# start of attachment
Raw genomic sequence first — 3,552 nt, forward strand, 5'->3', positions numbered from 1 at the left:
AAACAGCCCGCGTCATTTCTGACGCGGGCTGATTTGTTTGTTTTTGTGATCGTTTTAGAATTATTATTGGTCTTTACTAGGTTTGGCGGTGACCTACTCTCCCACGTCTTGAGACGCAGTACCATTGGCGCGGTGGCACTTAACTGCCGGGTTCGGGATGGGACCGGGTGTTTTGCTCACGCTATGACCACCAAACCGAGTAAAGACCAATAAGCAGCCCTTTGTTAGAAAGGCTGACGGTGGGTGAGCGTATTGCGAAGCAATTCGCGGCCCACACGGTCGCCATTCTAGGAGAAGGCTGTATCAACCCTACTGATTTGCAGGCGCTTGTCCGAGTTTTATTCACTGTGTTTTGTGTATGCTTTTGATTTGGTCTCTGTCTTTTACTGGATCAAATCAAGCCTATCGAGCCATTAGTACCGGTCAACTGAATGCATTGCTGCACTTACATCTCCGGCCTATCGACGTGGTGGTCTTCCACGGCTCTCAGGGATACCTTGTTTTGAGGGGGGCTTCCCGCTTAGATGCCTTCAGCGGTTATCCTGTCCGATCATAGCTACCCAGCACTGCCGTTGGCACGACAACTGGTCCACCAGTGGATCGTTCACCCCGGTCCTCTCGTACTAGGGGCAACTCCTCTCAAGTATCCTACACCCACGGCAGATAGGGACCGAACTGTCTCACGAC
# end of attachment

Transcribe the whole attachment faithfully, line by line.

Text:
Raw genomic sequence first — 3,552 nt, forward strand, 5'->3', positions numbered from 1 at the left:
AAACAGCCCGCGTCATTTCTGACGCGGGCTGATTTGTTTGTTTTTGTGATCGTTTTAGAATTATTATTGGTCTTTACTAGGTTTGGCGGTGACCTACTCTCCCACGTCTTGAGACGCAGTACCATTGGCGCGGTGGCACTTAACTGCCGGGTTCGGGATGGGACCGGGTGTTTTGCTCACGCTATGACCACCAAACCGAGTAAAGACCAATAAGCAGCCCTTTGTTAGAAAGGCTGACGGTGGGTGAGCGTATTGCGAAGCAATTCGCGGCCCACACGGTCGCCATTCTAGGAGAAGGCTGTATCAACCCTACTGATTTGCAGGCGCTTGTCCGAGTTTTATTCACTGTGTTTTGTGTATGCTTTTGATTTGGTCTCTGTCTTTTACTGGATCAAATCAAGCCTATCGAGCCATTAGTACCGGTCAACTGAATGCATTGCTGCACTTACATCTCCGGCCTATCGACGTGGTGGTCTTCCACGGCTCTCAGGGATACCTTGTTTTGAGGGGGGCTTCCCGCTTAGATGCCTTCAGCGGTTATCCTGTCCGATCATAGCTACCCAGCACTGCCGTTGGCACGACAACTGGTCCACCAGTGGATCGTTCACCCCGGTCCTCTCGTACTAGGGGCAACTCCTCTCAAGTATCCTACACCCACGGCAGATAGGGACCGAACTGTCTCACGAC